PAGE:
Distillate fuel is projected to increase by 0.8 million barrels. If the actual EIA data is in sync with my distillate fuel projection inventories versus last year will likely now be about 22.3 million barrels below last year while the deficit versus the five year average will come in around 17.4 million barrels.
The following table compares my projections for this week's report (for the categories I am making projections) with the change in inventories for the same period last year. As you can see from the table last year inventories were in the same direction as the projections. As such if the actual data is in line with the projections there will be a modest change in the year over year comparisons for most of the complex.
I am keeping my view at cautiously bearish after oil broke down on all fronts once again both WTI and Brent are trading at levels not seen since the fall of 2011. Oil is still solidly below the trading range it was in just a few weeks ago and well below several key support areas yet again. WTI is still solidly trading in double digits with Brent now below the $100/bbl mark. The trend remains downward but oversold and susceptible to a short covering rally at some point in time...possibly as early as this week.
I am keeping my view at neutral and keeping my bias at neutral with an eye toward the upside now that Nat Gas has moved back to much more representative levels that are in sync with current fundamentals. The surplus is still narrowing in inventory versus both last year and the five year average but could lead to a premature filling of storage during the current injection season. However, I now believe that we may see other producers starting to signal a cut in production. We may still see lower prices (thus the basis for my bias) but I think the sellers are losing momentum.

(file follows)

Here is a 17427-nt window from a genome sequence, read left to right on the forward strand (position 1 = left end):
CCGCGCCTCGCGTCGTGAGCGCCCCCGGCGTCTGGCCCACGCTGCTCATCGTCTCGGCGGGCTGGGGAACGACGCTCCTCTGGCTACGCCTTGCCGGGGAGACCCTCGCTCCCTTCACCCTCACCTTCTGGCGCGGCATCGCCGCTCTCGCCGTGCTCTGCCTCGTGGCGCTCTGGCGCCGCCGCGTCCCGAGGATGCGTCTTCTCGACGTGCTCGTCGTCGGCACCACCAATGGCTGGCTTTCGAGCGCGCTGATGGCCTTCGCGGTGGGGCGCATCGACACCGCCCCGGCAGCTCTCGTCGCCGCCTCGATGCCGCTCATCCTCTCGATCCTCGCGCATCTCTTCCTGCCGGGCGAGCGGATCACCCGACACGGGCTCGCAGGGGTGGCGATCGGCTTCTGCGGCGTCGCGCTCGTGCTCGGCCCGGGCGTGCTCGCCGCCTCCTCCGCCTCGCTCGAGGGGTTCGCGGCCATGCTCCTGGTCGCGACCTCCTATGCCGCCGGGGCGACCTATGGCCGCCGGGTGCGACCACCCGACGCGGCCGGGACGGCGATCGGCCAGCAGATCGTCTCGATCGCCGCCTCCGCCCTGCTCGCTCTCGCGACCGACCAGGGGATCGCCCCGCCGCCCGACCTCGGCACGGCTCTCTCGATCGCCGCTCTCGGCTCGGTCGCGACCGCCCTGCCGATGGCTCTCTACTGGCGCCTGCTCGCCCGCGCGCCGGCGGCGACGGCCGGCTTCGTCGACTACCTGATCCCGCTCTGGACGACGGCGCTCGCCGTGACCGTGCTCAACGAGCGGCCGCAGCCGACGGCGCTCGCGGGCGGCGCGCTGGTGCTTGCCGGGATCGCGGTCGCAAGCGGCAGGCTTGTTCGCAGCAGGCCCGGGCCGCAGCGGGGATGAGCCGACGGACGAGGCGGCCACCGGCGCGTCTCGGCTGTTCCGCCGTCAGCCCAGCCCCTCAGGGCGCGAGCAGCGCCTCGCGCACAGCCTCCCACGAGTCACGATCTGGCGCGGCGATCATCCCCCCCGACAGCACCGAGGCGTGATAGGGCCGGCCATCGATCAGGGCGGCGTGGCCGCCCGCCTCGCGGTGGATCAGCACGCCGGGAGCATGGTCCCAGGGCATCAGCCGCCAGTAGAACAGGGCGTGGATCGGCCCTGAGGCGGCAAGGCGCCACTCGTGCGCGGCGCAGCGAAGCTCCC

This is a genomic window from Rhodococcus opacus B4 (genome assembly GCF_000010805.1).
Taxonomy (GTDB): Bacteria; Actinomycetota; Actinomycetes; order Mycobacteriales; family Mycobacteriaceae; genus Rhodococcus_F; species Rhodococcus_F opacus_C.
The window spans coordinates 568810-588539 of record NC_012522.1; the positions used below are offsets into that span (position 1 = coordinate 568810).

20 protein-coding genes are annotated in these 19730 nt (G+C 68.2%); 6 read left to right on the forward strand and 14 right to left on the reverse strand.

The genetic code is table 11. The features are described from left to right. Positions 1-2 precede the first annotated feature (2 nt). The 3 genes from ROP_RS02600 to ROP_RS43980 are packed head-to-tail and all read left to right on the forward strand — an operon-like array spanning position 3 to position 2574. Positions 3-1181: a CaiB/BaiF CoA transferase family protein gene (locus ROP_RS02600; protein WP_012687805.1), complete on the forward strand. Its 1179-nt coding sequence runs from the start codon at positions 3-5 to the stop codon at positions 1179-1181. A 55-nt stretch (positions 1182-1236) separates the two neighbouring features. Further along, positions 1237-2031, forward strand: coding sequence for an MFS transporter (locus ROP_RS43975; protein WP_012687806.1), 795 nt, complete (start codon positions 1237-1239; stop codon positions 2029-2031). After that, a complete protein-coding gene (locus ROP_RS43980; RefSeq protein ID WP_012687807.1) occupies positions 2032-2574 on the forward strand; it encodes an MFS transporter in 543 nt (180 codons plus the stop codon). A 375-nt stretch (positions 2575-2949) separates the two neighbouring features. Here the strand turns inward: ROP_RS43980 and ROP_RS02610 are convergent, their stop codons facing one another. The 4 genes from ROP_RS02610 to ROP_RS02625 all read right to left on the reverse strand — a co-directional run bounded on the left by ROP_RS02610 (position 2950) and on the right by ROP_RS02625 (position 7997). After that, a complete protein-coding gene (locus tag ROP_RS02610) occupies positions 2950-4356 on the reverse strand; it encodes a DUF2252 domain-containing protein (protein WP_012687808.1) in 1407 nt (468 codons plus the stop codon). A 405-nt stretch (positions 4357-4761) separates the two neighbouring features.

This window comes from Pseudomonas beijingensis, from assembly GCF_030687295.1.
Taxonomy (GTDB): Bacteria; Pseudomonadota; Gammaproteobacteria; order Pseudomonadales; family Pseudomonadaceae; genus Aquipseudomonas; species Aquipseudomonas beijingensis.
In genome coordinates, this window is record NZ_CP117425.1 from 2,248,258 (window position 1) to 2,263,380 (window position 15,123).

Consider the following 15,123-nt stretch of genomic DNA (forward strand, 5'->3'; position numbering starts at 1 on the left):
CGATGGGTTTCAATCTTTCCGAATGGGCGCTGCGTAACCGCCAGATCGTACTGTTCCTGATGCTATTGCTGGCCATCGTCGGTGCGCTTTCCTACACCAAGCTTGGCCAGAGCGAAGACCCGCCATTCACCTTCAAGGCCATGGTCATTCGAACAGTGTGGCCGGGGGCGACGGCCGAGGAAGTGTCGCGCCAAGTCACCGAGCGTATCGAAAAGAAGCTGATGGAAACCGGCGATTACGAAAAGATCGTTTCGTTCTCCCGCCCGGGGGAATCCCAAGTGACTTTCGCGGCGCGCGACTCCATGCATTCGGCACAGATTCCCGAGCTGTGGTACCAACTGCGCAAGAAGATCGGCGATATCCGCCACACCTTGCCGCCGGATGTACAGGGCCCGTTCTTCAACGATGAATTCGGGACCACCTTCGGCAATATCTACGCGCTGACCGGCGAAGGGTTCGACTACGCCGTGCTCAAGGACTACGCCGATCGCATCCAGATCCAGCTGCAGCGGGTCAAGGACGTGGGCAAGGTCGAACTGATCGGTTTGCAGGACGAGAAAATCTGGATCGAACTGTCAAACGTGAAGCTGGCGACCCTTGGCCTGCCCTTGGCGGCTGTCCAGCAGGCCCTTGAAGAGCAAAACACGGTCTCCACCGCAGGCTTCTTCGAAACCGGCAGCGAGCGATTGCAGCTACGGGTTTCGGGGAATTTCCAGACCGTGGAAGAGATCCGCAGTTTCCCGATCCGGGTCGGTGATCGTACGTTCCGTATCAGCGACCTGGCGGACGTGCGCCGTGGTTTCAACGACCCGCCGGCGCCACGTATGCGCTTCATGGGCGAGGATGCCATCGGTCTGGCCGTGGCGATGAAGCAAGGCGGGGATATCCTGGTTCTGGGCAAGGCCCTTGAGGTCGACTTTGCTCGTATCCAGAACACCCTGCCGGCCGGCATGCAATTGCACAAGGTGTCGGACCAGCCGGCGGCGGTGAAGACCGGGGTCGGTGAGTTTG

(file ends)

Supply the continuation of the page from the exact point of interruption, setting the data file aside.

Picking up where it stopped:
Nat Gas has been holding up well amidst all of the volatility in the global markets. Since correcting to the downside earlier last week the market is settling into the $2.25 to $2.50 trading range that I have been suggesting. Within this price range Nat Gas prices are much more in line with what the fundamentals are suggesting that the price of Nat Gas should be or in other worlds more in line with its current true value. At this current price level the economics of switching from coal to Nat Gas continues to be favorable for Nat Gas. Based on where Nymex is trading for the spot Appalachian coal and Nat Gas futures contracts Nat Gas is still holding an advantage of $0.392/mmbtu. As I have said in the past this is a macro comparison and does not account for any differences in efficiencies between these two fuels. With the economic advantage still favorable to Nat Gas the additional Nat Gas demand that has been derived from switching will continue to keep the weekly injections at below normal historical levels for the short to even medium term.
Currently markets are lower heading into the Tuesday night session as shown in the following table. London reopens tomorrow.
Dominick A. Chirichella